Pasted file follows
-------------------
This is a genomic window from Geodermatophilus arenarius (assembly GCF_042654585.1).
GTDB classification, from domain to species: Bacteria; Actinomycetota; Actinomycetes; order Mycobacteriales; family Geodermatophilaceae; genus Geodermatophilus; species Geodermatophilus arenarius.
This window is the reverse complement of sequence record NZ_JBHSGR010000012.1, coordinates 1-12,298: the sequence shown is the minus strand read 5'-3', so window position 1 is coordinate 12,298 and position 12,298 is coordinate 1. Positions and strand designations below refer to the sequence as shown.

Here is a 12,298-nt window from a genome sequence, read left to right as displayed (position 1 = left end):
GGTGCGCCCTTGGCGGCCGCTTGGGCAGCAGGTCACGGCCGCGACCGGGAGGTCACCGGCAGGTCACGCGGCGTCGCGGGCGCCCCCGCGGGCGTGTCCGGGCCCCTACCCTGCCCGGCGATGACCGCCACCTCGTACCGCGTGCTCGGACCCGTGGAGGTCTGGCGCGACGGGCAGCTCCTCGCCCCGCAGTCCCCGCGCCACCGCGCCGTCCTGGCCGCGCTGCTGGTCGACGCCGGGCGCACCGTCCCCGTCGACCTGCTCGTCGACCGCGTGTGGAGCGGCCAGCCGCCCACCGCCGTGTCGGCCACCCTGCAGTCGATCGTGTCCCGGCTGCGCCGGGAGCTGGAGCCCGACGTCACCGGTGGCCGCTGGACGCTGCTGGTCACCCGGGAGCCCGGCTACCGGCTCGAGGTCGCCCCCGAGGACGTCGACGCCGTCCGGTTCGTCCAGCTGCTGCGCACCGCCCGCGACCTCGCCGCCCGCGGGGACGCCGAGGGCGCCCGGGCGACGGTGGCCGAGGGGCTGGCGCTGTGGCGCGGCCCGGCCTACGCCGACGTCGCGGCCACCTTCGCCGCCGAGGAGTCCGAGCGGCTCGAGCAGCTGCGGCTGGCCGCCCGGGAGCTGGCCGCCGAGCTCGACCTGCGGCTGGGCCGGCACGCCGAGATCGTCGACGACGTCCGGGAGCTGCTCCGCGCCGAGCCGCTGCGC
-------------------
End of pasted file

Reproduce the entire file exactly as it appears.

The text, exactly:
This is a genomic window from Geodermatophilus arenarius (assembly GCF_042654585.1).
GTDB classification, from domain to species: Bacteria; Actinomycetota; Actinomycetes; order Mycobacteriales; family Geodermatophilaceae; genus Geodermatophilus; species Geodermatophilus arenarius.
This window is the reverse complement of sequence record NZ_JBHSGR010000012.1, coordinates 1-12,298: the sequence shown is the minus strand read 5'-3', so window position 1 is coordinate 12,298 and position 12,298 is coordinate 1. Positions and strand designations below refer to the sequence as shown.

Here is a 12,298-nt window from a genome sequence, read left to right as displayed (position 1 = left end):
GGTGCGCCCTTGGCGGCCGCTTGGGCAGCAGGTCACGGCCGCGACCGGGAGGTCACCGGCAGGTCACGCGGCGTCGCGGGCGCCCCCGCGGGCGTGTCCGGGCCCCTACCCTGCCCGGCGATGACCGCCACCTCGTACCGCGTGCTCGGACCCGTGGAGGTCTGGCGCGACGGGCAGCTCCTCGCCCCGCAGTCCCCGCGCCACCGCGCCGTCCTGGCCGCGCTGCTGGTCGACGCCGGGCGCACCGTCCCCGTCGACCTGCTCGTCGACCGCGTGTGGAGCGGCCAGCCGCCCACCGCCGTGTCGGCCACCCTGCAGTCGATCGTGTCCCGGCTGCGCCGGGAGCTGGAGCCCGACGTCACCGGTGGCCGCTGGACGCTGCTGGTCACCCGGGAGCCCGGCTACCGGCTCGAGGTCGCCCCCGAGGACGTCGACGCCGTCCGGTTCGTCCAGCTGCTGCGCACCGCCCGCGACCTCGCCGCCCGCGGGGACGCCGAGGGCGCCCGGGCGACGGTGGCCGAGGGGCTGGCGCTGTGGCGCGGCCCGGCCTACGCCGACGTCGCGGCCACCTTCGCCGCCGAGGAGTCCGAGCGGCTCGAGCAGCTGCGGCTGGCCGCCCGGGAGCTGGCCGCCGAGCTCGACCTGCGGCTGGGCCGGCACGCCGAGATCGTCGACGACGTCCGGGAGCTGCTCCGCGCCGAGCCGCTGCGC